A proper diagnosis of the ailments of your business is required to make the decisions necessary to have a healthy and prosperous business.

This necessitates gathering appropriate and accurate information, much of which can be ascertained by avoiding mistake No. 1, before moving ahead with activity, which might or might not produce the desired results.

Many business owners or executives seek to bring in outside help to treat a problem that has been improperly, inadequately or incorrectly diagnosed.

Before assistance is formally acquired, they should answer the question, 'What do you want to accomplish?" With this simple question clarified, a decision can be made on what is the fastest and the most effective way to achieve the desired outcome.

4. Wearing the wrong hat

Vision caster. Trainer. Monitor. Cheerleader. Fixer. Disciplinarian. Which hat do you wear? It's important that you wear all of them and more. This dilemma is further augmented by the maturity, or immaturity, as the case may be, of your construction team. The biggest challenge is not only in knowing what hat to wear, but in wearing the right hat at the right time.

If your team is newly formed, it's important to be participatory in your leadership style, regardless of the hat you are wearing. As your team further develops and establishes appropriate parameters, your style moves to being more of a hands-on leader.

You can then transition to a benevolent dictator as you ensure the appropriate, focused action of your team. When your team matures and is highly functioning, your style shifts to free-rein leadership as you equip the team to be self-sustaining.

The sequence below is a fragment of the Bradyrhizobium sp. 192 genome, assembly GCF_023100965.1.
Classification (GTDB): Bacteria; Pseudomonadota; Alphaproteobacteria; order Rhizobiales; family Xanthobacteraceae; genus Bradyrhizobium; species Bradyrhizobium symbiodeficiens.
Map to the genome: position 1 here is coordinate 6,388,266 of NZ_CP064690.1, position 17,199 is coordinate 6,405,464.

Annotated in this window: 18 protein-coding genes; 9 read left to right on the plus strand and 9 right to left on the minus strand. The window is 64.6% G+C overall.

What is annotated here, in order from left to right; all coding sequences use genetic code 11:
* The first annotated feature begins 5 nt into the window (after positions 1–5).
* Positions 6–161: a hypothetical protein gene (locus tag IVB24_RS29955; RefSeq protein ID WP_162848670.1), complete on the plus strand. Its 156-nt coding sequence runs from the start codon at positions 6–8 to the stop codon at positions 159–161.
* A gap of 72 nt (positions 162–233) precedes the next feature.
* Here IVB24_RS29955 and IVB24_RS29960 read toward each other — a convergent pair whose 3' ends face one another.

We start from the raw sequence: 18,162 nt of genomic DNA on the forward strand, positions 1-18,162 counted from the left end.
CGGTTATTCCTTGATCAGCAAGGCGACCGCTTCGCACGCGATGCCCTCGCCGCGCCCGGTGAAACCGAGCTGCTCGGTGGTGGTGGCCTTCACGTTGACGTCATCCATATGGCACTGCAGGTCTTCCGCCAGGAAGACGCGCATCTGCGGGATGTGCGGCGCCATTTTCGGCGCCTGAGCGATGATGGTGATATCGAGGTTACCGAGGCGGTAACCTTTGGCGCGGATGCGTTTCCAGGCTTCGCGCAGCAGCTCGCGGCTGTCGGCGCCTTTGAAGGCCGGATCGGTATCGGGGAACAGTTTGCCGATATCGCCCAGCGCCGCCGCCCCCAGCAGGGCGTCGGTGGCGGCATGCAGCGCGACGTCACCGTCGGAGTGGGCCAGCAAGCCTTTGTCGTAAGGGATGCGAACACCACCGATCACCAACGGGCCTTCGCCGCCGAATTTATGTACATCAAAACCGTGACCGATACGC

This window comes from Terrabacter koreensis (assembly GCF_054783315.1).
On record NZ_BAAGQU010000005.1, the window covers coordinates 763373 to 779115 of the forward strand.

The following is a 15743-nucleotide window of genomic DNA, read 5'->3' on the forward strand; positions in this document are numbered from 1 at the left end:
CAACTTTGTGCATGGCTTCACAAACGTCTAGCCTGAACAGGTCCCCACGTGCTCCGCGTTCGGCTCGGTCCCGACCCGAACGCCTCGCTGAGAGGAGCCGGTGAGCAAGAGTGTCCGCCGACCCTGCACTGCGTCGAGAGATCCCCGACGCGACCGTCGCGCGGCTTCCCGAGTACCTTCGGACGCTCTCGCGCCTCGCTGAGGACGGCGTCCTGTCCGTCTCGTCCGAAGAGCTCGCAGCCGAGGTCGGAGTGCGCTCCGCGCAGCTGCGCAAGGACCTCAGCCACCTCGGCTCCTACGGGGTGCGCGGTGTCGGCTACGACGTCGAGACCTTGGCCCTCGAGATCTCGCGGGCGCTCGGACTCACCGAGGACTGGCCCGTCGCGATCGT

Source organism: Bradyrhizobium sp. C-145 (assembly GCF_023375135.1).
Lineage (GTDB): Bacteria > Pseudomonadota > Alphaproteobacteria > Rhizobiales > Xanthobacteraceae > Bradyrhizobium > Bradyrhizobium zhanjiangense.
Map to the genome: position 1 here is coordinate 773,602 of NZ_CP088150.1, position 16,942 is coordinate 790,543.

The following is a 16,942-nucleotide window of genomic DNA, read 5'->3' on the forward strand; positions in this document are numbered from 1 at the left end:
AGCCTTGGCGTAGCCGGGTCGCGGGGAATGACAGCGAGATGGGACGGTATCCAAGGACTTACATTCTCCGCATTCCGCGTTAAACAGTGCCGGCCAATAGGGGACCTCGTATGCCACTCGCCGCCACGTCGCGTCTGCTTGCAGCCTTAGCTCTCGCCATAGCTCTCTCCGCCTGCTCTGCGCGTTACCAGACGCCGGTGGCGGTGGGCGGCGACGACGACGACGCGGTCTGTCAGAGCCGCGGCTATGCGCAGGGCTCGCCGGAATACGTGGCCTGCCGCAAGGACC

Your style shifts. Your hats change. Your leadership flexibility is regularly challenged.

Change hats as often as the fluidity of circumstances dictates, and be cognizant of the leadership style required based upon the developmental maturity of your team.

5. Not taking responsibility

Making excuses cannot be a part of your routine. Ultimately, you are in direct control of decisions and the success of your organization. Take responsibility for your actions and work toward solutions, rather than explaining away unmet goals. Consider these excuse resolutions:

  • There are things you cannot control. Stop wasting time and precious emotional energy on these things.
  • There are things you can influence. Stop being passive about the things you can influence.
  • There are things you can control. Stop making excuses for the things you can control. Get busy and act.
  • Take responsibility for your own actions, attitudes and words. Lead your workforce by example.

Avoid these five common critical mistakes and leverage your powerful positive influence as a leader. As you do, instead of people withdrawing, disengaging or leaving, they will passionately follow you.

You are the most important element of the success of your team. Remember: your people want you to lead, whether you are on the jobsite or in the office.

Did You Know?

1 in 2 adults has left his or her job at some point in his or her career to get away from a manager and improve his/her overall quality of life.